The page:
You want a trip to Philip Morris International to feel like a visit to Marlboro Country. But the company’s Swiss research centre, aka the Cube, just won’t play along. Perched above crystalline Lake Neuchatel, southwest of Zurich, the glass hexahedron holds secrets to a future when, Philip Morris says, the world will be blissfully smoke-free. That’s right: Philip Morris, of all companies, is telling smokers to quit. Here, beyond the sun-dappled reflecting pool, scientists in lab coats are searching for Big Tobacco’s magic bullet: cigarette substitutes that will sell — but won’t kill.

The push gained new urgency on Friday with news that British American Tobacco was offering $47bn (£38bn) to buy out Reynolds American, a move that would topple Philip Morris as the world’s largest publicly traded tobacco company. The stakes could scarcely be higher. Tobacco claims more than six million lives every year. With smoking on the decline around the world, tobacco giants are racing to find new, supposedly safer products to feed nicotine addiction, even as they lean on old-fashioned cigarettes to sustain their profits.

Can Big Tobacco really kick cigarettes?More to the point, can it afford to? “We can’t stop cold turkey,” says Andre Calantzopoulos, the chief executive officer of Philip Morris International. A crucial test could come next year when his next big hope — an iPhone-esque contraption that heats tobacco inside a cigarillo-size tube — potentially hits the US. Quitting old-fashioned smokes won’t be easy for tobacco companies or their stakeholders. Philip Morris turned out 850 billion cigarettes last year, generating net revenue of about $74bn. All that tobacco pays off handsomely for global investors: counting dividends, the company’s stock has returned roughly 70 per cent over the past five years.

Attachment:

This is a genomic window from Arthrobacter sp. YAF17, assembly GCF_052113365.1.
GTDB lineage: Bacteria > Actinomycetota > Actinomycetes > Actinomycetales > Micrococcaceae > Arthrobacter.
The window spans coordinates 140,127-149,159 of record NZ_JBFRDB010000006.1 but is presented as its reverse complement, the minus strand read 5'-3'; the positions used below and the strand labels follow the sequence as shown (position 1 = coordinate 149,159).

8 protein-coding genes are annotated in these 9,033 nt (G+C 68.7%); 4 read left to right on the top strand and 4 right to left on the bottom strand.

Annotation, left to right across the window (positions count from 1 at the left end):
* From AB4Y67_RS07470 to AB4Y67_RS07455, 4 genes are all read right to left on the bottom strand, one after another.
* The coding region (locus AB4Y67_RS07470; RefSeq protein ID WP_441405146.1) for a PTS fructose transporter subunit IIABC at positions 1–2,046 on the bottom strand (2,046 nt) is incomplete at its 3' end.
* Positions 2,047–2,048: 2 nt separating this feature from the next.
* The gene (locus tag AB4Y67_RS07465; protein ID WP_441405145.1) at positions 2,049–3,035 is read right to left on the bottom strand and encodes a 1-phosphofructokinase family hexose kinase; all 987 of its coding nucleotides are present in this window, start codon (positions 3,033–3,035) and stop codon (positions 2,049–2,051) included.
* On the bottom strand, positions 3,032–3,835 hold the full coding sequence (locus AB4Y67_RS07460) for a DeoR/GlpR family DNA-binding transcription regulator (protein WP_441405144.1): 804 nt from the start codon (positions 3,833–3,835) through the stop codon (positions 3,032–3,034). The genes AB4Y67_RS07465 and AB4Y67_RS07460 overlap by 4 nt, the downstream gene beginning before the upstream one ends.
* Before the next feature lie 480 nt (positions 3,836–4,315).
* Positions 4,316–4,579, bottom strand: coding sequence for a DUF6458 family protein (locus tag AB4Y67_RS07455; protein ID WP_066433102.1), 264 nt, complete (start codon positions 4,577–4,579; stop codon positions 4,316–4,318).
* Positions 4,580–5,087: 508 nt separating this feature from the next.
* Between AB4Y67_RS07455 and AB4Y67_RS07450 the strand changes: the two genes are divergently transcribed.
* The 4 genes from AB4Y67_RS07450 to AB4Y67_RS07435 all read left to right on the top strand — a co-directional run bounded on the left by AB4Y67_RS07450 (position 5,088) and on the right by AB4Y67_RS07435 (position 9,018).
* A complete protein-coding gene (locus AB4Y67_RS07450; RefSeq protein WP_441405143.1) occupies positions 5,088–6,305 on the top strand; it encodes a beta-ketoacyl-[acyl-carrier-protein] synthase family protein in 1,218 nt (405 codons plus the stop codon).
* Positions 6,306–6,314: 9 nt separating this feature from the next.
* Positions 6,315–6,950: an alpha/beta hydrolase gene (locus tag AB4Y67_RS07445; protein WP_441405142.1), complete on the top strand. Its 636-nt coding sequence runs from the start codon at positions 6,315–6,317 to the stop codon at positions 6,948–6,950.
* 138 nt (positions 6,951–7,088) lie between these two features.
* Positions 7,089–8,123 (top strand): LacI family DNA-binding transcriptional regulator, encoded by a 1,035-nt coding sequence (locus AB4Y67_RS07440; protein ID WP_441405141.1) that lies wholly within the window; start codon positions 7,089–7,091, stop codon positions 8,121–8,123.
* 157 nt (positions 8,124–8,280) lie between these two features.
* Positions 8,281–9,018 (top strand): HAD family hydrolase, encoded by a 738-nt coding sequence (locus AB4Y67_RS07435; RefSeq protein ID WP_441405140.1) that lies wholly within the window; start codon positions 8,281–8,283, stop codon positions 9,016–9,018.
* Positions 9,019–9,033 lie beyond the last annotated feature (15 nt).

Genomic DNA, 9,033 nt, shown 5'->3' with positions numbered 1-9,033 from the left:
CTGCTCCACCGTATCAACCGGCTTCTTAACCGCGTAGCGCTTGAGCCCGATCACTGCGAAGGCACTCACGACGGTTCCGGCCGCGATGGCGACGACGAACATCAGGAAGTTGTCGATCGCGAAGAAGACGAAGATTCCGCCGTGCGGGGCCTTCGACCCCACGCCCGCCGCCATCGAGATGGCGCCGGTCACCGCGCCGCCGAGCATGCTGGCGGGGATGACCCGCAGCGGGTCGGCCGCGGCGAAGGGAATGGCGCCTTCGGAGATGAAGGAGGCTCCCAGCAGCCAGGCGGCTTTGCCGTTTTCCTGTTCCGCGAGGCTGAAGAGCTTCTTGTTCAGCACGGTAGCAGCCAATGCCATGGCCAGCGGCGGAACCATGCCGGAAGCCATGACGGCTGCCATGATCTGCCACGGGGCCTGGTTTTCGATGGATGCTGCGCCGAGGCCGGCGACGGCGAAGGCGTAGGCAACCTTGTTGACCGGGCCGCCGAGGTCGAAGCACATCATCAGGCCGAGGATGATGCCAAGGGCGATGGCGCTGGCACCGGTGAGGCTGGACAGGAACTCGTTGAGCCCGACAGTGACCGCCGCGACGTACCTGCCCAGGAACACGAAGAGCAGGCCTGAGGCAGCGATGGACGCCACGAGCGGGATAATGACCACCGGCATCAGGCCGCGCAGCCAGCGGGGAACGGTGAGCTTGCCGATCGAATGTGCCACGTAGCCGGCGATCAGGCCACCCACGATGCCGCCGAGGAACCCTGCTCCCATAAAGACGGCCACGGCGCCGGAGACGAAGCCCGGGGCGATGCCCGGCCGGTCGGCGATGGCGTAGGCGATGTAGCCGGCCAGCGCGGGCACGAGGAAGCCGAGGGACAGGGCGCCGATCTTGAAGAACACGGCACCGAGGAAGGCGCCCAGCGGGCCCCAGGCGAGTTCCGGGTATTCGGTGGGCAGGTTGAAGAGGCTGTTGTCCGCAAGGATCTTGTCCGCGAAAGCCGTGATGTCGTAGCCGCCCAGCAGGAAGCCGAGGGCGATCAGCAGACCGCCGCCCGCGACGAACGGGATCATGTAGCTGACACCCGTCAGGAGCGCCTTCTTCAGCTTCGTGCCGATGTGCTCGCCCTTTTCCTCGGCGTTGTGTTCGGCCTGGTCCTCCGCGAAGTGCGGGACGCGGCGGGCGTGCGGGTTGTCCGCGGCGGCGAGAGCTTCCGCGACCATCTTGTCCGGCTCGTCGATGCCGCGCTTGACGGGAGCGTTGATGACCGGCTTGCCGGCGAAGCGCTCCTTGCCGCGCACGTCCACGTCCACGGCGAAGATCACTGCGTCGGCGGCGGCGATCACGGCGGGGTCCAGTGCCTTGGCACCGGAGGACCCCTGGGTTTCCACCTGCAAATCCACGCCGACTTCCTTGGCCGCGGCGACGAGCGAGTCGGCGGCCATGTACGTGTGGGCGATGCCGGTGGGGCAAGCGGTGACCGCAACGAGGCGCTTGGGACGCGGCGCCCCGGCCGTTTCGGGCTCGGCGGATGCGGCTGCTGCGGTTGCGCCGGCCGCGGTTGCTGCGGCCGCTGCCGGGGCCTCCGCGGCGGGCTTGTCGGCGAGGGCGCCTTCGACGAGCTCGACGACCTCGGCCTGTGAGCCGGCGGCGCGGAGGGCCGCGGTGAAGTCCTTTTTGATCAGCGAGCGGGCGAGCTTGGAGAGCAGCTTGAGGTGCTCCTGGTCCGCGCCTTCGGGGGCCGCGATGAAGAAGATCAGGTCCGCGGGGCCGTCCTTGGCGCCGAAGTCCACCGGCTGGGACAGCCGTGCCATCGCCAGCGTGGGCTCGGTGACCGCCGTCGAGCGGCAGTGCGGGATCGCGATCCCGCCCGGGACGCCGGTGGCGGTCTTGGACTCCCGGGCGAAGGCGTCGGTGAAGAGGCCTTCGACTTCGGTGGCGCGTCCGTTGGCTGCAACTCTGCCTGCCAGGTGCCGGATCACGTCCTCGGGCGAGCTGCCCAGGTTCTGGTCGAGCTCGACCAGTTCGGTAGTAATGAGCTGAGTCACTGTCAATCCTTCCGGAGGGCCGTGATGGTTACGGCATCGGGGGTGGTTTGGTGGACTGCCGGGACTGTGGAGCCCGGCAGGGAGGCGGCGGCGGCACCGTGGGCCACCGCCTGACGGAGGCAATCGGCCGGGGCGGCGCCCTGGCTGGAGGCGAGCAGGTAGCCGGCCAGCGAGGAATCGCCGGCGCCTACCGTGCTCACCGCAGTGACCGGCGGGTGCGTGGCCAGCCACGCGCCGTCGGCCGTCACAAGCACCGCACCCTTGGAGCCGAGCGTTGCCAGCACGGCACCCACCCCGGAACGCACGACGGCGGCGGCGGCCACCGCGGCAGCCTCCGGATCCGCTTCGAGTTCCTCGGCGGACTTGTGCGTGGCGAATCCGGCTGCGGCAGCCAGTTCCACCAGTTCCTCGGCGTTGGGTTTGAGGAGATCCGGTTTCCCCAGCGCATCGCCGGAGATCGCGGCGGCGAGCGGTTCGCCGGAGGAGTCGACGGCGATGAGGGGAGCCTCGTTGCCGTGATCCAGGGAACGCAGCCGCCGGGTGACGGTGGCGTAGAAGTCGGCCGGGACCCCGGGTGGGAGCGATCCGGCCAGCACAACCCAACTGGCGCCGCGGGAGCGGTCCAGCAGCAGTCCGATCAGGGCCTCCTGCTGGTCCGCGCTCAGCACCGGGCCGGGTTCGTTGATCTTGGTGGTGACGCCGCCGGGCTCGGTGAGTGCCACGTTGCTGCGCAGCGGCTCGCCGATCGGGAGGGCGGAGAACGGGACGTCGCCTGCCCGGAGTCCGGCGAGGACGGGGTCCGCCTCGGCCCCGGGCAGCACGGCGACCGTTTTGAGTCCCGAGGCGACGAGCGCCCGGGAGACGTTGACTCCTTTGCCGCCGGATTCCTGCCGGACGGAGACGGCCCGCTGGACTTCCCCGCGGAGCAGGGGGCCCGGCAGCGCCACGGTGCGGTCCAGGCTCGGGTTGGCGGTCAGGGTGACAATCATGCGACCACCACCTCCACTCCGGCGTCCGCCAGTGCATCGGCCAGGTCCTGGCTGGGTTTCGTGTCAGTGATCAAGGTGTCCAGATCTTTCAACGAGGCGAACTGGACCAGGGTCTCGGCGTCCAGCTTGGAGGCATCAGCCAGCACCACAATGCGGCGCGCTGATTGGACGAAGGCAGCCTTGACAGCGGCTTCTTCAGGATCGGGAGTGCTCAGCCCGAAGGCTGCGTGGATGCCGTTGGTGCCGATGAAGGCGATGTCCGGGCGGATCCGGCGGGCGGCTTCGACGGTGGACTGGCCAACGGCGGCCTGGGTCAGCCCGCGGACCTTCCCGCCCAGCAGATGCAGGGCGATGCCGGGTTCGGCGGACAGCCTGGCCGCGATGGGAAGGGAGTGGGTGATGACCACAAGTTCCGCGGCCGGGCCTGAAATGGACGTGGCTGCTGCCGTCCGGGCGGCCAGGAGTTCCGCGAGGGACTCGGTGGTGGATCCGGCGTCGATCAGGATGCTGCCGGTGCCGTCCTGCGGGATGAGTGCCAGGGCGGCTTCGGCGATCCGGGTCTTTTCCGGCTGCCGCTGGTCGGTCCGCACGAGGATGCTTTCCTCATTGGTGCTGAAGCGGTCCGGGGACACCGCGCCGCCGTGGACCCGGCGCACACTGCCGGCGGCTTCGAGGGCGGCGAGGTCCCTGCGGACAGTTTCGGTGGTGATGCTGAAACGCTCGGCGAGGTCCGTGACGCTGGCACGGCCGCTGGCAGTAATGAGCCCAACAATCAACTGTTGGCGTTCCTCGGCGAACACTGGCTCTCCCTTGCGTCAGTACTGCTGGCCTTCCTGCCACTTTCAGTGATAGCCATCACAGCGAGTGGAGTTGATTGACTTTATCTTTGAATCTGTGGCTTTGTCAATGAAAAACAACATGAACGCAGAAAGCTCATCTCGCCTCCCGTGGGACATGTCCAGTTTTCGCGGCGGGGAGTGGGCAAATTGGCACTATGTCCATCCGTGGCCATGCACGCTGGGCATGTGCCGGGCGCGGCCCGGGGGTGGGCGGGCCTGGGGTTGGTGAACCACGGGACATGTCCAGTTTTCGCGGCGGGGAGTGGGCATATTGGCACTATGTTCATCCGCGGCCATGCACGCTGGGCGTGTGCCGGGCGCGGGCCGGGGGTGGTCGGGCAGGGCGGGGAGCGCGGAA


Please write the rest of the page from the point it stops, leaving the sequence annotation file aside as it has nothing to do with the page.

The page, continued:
For Calantzopoulos, an electrical engineer by training and reformed smoker who’s spent his career at Philip Morris, the challenge will be to come up with new moneymakers as society radically redefines the way it uses tobacco. That, while BAT is grabbing the rest of Reynolds to help power its own push into so-called next generation products. Critics are sceptical. They say Big Tobacco is simply doing what it’s always done: selling addictive products, with a gloss of feel-good marketing, while keeping tobacco at the heart of a $770bn global industry. “Philip Morris has demonstrated time and time again in the past its introduction of new products has led to more smokers,” says Matt Myers, president of the Campaign for Tobacco-Free Kids, a leading US anti-smoking group. “Given their history, no one should ever trust what a tobacco company says it intends to do.” Naysayers aside, what’s happening inside the Cube goes well beyond popular alternatives like electronic cigarettes, which exploded on to the scene in the late-2000s and made “vape” the Oxford Dictionaries’ 2014 word of the year.